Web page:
Education

Students File Legal Brief to Protect Racial Diversity at Harvard, Other Schools

A group of Harvard students and alumni of color have submitted an amicus brief with the First Circuit Court of Appeals laying out how they have benefited from the school’s diversity admissions plan and requesting the appellate court affirm a federal judge’s upholding of the policies.

Judge Allison Burrough’s ruling last year also held that Harvard’s policies were consistent with more than 40 years of U.S. Supreme Court precedent.

In the case, conservative activist Ed Blum sought to dismantle Harvard’s admissions plan that considers race and ethnicity as part of its whole-person review for all students. While Blum’s case was not successful at the district court level, Students For Fair Admissions appealed the ruling and the Trump administration filed an amicus supporting the group’s call for reversal.

“This case presents one of the gravest challenges to race-conscious admissions efforts that we have faced in recent times,” said Kristen Clarke, president and executive director of the Lawyers’ Committee for Civil Rights Under Law. “As colleges build out their educational communities, they must have the ability to consider all aspects of an applicant’s lived experiences, including race, to identify exceptional students from diverse backgrounds. The First Circuit must, like the district court, flatly reject Blum’s attempts to turn back the clock on racial diversity in higher education.”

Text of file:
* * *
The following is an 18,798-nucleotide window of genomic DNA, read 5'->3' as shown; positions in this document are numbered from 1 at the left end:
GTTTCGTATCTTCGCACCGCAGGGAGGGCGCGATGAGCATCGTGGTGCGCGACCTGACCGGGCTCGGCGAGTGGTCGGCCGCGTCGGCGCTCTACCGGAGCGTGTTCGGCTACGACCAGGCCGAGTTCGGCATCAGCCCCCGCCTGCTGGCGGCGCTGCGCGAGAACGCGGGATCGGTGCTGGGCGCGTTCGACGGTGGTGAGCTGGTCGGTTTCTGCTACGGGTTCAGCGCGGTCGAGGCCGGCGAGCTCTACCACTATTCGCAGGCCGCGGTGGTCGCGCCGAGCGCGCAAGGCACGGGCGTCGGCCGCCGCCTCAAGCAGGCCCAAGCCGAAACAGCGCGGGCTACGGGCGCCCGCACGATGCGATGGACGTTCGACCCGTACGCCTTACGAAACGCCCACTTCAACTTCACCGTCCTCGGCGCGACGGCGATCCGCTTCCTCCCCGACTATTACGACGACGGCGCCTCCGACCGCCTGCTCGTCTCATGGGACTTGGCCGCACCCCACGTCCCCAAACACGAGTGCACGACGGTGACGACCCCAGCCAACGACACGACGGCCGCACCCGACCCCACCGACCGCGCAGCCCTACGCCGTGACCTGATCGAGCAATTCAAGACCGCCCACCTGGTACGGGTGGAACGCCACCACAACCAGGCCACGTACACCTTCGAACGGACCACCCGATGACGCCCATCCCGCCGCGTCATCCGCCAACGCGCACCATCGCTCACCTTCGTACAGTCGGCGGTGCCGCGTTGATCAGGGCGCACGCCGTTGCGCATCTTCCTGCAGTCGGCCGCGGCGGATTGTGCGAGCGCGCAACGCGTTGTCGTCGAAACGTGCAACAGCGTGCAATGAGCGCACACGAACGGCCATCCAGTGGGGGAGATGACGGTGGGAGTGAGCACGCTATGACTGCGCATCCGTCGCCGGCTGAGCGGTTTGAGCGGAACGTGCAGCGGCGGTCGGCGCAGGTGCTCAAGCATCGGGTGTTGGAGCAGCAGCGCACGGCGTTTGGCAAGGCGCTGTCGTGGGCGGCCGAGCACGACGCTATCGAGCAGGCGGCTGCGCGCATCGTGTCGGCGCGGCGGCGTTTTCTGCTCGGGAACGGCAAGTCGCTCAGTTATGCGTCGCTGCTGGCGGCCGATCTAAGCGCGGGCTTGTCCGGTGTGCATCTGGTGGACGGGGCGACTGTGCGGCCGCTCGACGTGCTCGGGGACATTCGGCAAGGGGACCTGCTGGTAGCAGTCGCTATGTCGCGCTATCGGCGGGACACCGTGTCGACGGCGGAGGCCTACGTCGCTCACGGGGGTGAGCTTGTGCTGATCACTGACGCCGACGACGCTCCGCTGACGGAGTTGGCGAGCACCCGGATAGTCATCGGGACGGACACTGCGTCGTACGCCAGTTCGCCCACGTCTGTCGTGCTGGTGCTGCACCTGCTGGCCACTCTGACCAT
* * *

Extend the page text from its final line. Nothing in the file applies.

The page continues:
In their brief, the pro-affirmative action student-amici cite testimony submitted at their 2018 trial of how Harvard’s interest in opening up the doors of opportunity to a diverse student body enriched their experiences and that of their fellow students.

“Every student deserves a fair chance at a college education,” said John Yang, president and executive director of Asian Americans Advancing Justice. “Considering a person’s race and ethnicity as part of the admissions process provides a diverse learning environment that benefits our students, our workforce, and the country as a whole. We are proud to represent these students who have been so steadfast in this fight because they have illustrated how race-conscious admissions benefit us all and why we, as Asian Americans, must care about affirmative action.”

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